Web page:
I think someone else had this argument but is it really the production or is it the mixing? The songs themselves are superbly written but the choice of tones (I guess this is the producers doing?) and mixing is what gets me. I don't think it's bad, it's just different. I'm listening to the dope beat now and the breakdown part at 2:37 sounds awesome. It's a bit bass heavy but the more I listen, the more I get it. It's not muddy, or lacking clarity and it was definitely a conscious choice, it's just not what I was expecting or used to for this type of music.
i kind of included mixing in there when i said "production." there were probably some mistakes made on the mastering side. but the drums sound horrible and the guitar tones are muddy, which is the producers doing.
Yeah, I'd say this is a producer's job as well - there's plenty of hands-off producers who don't touch the songs, structurally.
The most telling aspect to me is my consistent need to turn up the volume during my favorite parts. I should feel surrounded by the music - not that it's being blasted at me. But, at the end of the day, it doesn't affect my love for the record.
i think its pretty telling how strong the songs themselves are that they're able to (for the most part) overshadow the production end.
Not to keep adding to the score debate...but I will anyways. If you're trying to give a true objective review of an album I think it's important for individual components to be scored. If the production is crap then it should be reflected in the score for it does have an effect on the overall enjoyment for many people. A better option for the new AP should be to axe the "Reviewer Tilt" and have every album given an objective rating (with the same categories sans RT) and a subjective score (with no categories). This would satiate both those looking for a technical look as well as those more concerned with basic enjoyment.
Would be easy, useful, and crowd pleasing IMO and then there would be no more conversations derailed like this.
that isnt going to happen. none of the reviewers like the categories because we all put different stock into different things. one absolute score is easily the best way to score something, and at the end of the day (i really cant believe i have to say this) a score is completely arbitrary.
Disagree personally, I feel unless you cover your ground these "discussions" will never end and a dual score would be (sort of) innovative and appeasing. And obviously the score is arbitrary but it's an important measure for people to be able to glance at and say this is either good or bad.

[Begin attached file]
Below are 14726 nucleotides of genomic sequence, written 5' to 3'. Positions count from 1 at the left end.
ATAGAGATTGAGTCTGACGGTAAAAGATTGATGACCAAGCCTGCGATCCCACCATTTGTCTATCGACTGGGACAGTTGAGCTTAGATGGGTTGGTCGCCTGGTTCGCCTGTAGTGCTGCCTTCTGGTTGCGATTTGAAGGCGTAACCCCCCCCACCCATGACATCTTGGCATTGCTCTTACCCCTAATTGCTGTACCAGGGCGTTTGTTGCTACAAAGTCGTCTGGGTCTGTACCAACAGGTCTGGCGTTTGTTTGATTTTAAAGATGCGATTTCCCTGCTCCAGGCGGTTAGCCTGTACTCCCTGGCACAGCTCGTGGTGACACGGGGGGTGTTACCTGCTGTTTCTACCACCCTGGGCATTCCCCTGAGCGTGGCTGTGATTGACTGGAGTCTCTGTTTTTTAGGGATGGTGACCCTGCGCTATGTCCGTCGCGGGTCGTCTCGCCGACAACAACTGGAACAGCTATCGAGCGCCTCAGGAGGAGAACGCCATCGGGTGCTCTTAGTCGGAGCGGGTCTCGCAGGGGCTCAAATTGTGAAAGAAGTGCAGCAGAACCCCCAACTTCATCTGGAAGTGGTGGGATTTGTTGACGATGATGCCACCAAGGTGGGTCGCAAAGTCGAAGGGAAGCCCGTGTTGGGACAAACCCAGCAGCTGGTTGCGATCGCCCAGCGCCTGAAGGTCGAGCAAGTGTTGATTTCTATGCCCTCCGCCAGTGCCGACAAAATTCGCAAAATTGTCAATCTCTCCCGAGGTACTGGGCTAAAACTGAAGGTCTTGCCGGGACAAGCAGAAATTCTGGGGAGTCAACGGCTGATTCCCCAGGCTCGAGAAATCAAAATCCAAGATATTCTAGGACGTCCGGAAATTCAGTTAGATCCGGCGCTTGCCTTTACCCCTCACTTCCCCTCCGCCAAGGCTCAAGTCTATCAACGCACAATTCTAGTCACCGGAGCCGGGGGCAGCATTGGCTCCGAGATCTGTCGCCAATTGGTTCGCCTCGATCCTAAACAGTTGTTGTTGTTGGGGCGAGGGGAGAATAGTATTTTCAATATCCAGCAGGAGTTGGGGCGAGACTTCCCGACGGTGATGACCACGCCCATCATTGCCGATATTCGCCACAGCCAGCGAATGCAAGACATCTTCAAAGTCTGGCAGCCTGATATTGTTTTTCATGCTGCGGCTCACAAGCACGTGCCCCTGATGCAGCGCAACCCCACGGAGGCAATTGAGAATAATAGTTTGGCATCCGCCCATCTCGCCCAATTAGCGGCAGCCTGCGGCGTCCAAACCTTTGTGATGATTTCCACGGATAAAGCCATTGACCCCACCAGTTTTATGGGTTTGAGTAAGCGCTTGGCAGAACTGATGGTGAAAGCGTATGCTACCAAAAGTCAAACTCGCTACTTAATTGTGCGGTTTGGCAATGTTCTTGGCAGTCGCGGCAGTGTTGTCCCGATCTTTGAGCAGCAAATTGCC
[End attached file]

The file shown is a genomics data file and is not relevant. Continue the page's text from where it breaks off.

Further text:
isnt that what the actual review is for? covering your ground and justifying your score? why do you need different scoring categories when it will all be laid out for you in actual words, which are much much more powerful than just numbers?
Yes, but it's a nice component IMO. Sometimes people on the go don't have time to read immediately but place value on the score. For example, years ago I bought Moneen's Red Tree based on the AP score without reading the review. Foolish (but was a superb buy) and rare maybe, but it happens.
And, not to be mean, but sometimes AP reviews get a little long winded when you just want a general opinion.
why should we cater to an occurrence that, as you admitted, is foolish and rare?
exactly. like, what even is the difference between an 8 and a 9, really? the only point of the score is to catch the eye, so that the viewer digs deeper, reads the review, and checks out the record. This is why I like the idea of "not recommended/recommended/highly recommended" as opposed to a score.
But I guess I do get that there's something enchanting about seeing an album you love or are looking forward to get a 9.5 or higher, but it's so unimportant in the grand scheme of things.
i'll tell you right now i put maybe 10-20 seconds of thought into my score. it just doesnt matter to me, im much more concerned about the 5-6 paragraphs i just spent 3 hours writing.
i think a 5 star scale or a letter grade scale would be best.
Album is just alright. Not quite as strong as Fake History. Either that or the band's novelty has just worn thin for me. I'll have to go back to FH to find out. Some of the tracks here are downright unlistenable. That being said, I would say Virgin Dirt and 27 Club are probably their strongest songs to date.
Production is just atrocious and I have a really hard time believing it's intentional. Sure, they tried to stray from the norm of the "everything-level-and-clean" style and go for something a bit more raw but the levels are so out of sync with this is so many places that make absolutely no sense. I'm chalking it up to it being self-produced and just possibly trial-and-error.
yeah like, there's a way to go for the raw unhinged production sound and still make it sound good. this album sounds like shit. there is no way around it.